Keenly intelligent, he was articulate on a broad range of topics and remained studious and curious throughout his life. Ed and Marion shared a love of the arts and together regularly enjoyed the Museum of Fine Arts, St. Botolph’s Club, the Boston Symphony Orchestra, Lyric Opera and many local cultural activities. In particular, at the Museum of Fine Arts, Ed and Marion donated many hours helping with the Japanese Woodblock Print Project.

As a volunteer, Ed served on the founding committee to bring cable television to Concord, a controversial proposal at that time. He was a member of the Green People, clearing trails and maintaining conservation land in town and he took it upon himself to create a map of all the walking trails in Concord which he donated to the Concord Land Conservation Trust. Over many years, Ed enjoyed assisting with set design for the Concord Players theatre group.

Athletic all his life, Ed was always ready for a game of tennis or a round of golf at the Concord Country Club, a swim at White Pond, or skiing on a winter day. A spirited competitor, with a smile in his eyes he usually trounced his opponent at chess, scrabble or cards. As part of a dedicated men’s hiking group, following back roads and trails he walked “the length of Massachusetts from west to east and east to west about ten to fifteen miles at a time and across Connecticut, following trails about ten miles inside the border, and north to south across Rhode Island.” Ed was only slowed down by advancing Parkinson’s disease.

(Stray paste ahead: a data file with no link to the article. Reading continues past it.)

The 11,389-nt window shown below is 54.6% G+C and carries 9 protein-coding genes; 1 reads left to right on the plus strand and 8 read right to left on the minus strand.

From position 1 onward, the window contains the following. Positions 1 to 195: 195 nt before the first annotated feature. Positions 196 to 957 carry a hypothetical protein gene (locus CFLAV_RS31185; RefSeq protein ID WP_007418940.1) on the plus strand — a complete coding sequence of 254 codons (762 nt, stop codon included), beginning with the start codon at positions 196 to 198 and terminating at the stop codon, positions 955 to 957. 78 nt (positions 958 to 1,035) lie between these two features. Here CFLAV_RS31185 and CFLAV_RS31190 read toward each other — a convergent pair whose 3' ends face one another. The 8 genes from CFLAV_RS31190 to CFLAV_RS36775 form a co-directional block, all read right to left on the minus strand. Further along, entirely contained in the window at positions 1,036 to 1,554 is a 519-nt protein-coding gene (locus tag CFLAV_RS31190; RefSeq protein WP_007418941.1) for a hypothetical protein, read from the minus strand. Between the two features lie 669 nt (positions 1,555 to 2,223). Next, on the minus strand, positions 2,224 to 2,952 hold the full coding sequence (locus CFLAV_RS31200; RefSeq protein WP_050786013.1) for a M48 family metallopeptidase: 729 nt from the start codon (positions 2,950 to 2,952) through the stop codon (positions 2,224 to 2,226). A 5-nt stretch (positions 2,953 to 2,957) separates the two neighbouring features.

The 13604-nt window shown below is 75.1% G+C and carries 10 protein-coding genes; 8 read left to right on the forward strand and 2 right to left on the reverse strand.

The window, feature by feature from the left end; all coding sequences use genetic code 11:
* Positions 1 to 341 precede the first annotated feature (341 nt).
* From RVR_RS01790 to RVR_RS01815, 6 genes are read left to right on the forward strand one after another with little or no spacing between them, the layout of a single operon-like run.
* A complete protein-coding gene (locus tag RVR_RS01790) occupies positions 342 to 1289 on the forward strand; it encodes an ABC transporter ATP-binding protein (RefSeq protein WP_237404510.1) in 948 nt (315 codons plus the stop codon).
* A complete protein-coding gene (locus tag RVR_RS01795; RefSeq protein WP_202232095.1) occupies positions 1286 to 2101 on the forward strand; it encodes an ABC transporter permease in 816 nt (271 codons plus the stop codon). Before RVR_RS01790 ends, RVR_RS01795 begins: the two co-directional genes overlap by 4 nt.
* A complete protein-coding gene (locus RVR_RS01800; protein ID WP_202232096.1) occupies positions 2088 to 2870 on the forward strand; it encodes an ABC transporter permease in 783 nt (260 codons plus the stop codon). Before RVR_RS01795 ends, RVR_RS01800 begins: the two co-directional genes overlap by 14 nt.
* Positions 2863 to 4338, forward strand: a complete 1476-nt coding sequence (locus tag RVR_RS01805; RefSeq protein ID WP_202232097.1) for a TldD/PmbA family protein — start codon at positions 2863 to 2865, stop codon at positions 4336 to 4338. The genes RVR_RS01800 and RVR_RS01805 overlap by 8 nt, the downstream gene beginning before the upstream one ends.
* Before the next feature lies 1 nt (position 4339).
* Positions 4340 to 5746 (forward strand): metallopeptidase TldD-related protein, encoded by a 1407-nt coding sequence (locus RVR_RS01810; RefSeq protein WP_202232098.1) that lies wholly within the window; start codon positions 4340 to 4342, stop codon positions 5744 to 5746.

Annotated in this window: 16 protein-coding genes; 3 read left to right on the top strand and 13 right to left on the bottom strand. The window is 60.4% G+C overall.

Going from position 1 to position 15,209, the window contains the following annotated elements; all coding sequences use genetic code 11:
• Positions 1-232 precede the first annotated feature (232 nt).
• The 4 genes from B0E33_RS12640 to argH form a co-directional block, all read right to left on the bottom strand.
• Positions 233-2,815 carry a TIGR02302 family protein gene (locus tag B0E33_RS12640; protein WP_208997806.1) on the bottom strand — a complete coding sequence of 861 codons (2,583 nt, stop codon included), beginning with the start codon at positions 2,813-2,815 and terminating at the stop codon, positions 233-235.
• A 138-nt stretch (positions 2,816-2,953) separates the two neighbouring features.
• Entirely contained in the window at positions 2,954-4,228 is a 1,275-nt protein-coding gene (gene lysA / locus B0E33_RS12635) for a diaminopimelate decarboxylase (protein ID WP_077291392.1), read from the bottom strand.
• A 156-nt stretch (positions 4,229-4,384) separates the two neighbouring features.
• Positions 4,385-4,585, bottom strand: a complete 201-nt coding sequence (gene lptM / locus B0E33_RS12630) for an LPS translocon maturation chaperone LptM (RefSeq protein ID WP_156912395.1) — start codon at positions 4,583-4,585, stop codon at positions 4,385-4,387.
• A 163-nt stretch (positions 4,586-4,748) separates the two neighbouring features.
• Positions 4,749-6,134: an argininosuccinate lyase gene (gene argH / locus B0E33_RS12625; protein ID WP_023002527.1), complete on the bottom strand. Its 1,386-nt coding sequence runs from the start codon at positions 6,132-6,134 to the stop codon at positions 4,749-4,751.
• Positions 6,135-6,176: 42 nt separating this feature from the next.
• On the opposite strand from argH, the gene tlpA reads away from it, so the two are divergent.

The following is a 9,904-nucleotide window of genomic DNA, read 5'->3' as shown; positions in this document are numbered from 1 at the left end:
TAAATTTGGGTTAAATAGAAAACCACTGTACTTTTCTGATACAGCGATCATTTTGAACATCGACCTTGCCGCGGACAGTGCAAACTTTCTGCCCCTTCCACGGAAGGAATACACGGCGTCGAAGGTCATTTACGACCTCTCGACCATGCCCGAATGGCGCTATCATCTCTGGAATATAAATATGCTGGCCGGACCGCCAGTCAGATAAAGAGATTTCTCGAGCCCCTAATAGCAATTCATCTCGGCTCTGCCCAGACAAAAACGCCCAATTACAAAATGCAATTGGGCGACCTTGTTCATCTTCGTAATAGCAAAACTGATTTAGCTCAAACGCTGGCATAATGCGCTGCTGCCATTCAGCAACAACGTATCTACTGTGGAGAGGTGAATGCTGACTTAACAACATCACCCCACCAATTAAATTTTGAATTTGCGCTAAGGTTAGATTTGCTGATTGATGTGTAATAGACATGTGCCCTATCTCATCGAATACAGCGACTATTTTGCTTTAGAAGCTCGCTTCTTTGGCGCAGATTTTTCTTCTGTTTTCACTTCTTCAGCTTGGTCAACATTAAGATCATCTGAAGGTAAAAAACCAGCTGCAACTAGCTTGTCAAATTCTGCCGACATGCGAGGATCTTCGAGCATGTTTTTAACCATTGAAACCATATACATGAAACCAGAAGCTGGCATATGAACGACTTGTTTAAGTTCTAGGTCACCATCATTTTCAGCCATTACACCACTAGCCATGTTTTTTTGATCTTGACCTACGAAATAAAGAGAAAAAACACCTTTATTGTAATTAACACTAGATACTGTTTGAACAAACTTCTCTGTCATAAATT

Ed cherished his family and was a wonderful father to his four children. There were many Grabhorn family traditions shared throughout his life, including decades of summers spent at Eagle Camp on Lake Champlain in South Hero, Vermont.
To his wide community of friends and colleagues Ed epitomized all that we acknowledge as hallmarks of the “Greatest Generation”; devotion to family and friends, a commitment to high principles and the service of his country, and a dedication to the pursuit of excellence in all the many endeavors he undertook. Ed could always be counted on for well thought out and considered insights and perspectives and the special kind of real leadership that is so rare today.

He was a true gentleman.

His eldest son, Clifford A. Grabhorn, died in 2005. Ed is survived by his wife Marion, his son Paul A. Grabhorn of Santa Fe, New Mexico, his daughter Lynn G. Huggins and her husband Charles E. Huggins, Jr. of Concord, Massachusetts, his daughter Ann G. Clemens and her husband Samuel C. Clemens of Cambridge, Massachusetts, his daughter-in-law Jill Wu of Acton, Massachusetts and five grandchildren in whom he took great delight; Alyssa, Sarah, Emma, Paul, and Emerson.

His burial at Sleepy Hollow Cemetery in Concord is to be private.

In lieu of flowers, donations may be made in his name to the Parkinson’s Foundation (Movement Disorders Unit), 15 Parkman Street ACC715, Attention Dr. Growdon, Boston MA 02114.